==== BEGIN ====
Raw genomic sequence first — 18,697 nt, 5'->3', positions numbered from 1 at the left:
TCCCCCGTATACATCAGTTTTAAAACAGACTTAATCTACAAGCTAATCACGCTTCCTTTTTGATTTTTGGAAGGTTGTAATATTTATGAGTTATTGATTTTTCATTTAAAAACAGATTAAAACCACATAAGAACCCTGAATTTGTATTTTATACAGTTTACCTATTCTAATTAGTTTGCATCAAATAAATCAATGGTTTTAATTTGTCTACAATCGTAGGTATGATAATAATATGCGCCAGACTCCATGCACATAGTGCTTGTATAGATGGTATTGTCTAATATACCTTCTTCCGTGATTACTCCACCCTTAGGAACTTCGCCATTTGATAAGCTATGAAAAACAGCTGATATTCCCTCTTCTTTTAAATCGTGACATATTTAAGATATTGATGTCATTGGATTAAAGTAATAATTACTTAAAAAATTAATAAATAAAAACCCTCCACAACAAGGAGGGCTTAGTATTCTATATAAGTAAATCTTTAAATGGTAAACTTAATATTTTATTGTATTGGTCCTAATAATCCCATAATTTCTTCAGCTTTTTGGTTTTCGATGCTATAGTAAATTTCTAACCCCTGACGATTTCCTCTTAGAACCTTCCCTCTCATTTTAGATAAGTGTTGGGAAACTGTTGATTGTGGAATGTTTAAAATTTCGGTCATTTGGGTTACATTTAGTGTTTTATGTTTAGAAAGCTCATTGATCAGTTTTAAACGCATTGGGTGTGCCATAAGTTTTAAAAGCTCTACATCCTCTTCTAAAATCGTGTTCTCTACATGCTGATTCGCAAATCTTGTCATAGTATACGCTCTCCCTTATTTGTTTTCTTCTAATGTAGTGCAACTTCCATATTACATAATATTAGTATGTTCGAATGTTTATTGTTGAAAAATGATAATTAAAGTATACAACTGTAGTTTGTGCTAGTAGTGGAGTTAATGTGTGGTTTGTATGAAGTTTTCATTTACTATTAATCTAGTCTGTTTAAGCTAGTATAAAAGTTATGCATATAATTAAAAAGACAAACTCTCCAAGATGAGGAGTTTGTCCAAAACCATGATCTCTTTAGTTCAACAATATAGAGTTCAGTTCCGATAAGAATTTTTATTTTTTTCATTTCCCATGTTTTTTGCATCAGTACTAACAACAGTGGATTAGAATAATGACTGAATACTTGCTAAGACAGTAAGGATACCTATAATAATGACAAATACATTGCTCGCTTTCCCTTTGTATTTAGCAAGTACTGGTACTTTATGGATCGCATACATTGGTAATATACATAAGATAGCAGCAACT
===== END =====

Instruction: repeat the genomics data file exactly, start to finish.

Raw genomic sequence first — 18,697 nt, 5'->3', positions numbered from 1 at the left:
TCCCCCGTATACATCAGTTTTAAAACAGACTTAATCTACAAGCTAATCACGCTTCCTTTTTGATTTTTGGAAGGTTGTAATATTTATGAGTTATTGATTTTTCATTTAAAAACAGATTAAAACCACATAAGAACCCTGAATTTGTATTTTATACAGTTTACCTATTCTAATTAGTTTGCATCAAATAAATCAATGGTTTTAATTTGTCTACAATCGTAGGTATGATAATAATATGCGCCAGACTCCATGCACATAGTGCTTGTATAGATGGTATTGTCTAATATACCTTCTTCCGTGATTACTCCACCCTTAGGAACTTCGCCATTTGATAAGCTATGAAAAACAGCTGATATTCCCTCTTCTTTTAAATCGTGACATATTTAAGATATTGATGTCATTGGATTAAAGTAATAATTACTTAAAAAATTAATAAATAAAAACCCTCCACAACAAGGAGGGCTTAGTATTCTATATAAGTAAATCTTTAAATGGTAAACTTAATATTTTATTGTATTGGTCCTAATAATCCCATAATTTCTTCAGCTTTTTGGTTTTCGATGCTATAGTAAATTTCTAACCCCTGACGATTTCCTCTTAGAACCTTCCCTCTCATTTTAGATAAGTGTTGGGAAACTGTTGATTGTGGAATGTTTAAAATTTCGGTCATTTGGGTTACATTTAGTGTTTTATGTTTAGAAAGCTCATTGATCAGTTTTAAACGCATTGGGTGTGCCATAAGTTTTAAAAGCTCTACATCCTCTTCTAAAATCGTGTTCTCTACATGCTGATTCGCAAATCTTGTCATAGTATACGCTCTCCCTTATTTGTTTTCTTCTAATGTAGTGCAACTTCCATATTACATAATATTAGTATGTTCGAATGTTTATTGTTGAAAAATGATAATTAAAGTATACAACTGTAGTTTGTGCTAGTAGTGGAGTTAATGTGTGGTTTGTATGAAGTTTTCATTTACTATTAATCTAGTCTGTTTAAGCTAGTATAAAAGTTATGCATATAATTAAAAAGACAAACTCTCCAAGATGAGGAGTTTGTCCAAAACCATGATCTCTTTAGTTCAACAATATAGAGTTCAGTTCCGATAAGAATTTTTATTTTTTTCATTTCCCATGTTTTTTGCATCAGTACTAACAACAGTGGATTAGAATAATGACTGAATACTTGCTAAGACAGTAAGGATACCTATAATAATGACAAATACATTGCTCGCTTTCCCTTTGTATTTAGCAAGTACTGGTACTTTATGGATCGCATACATTGGTAATATACATAAGATAGCAGCAACT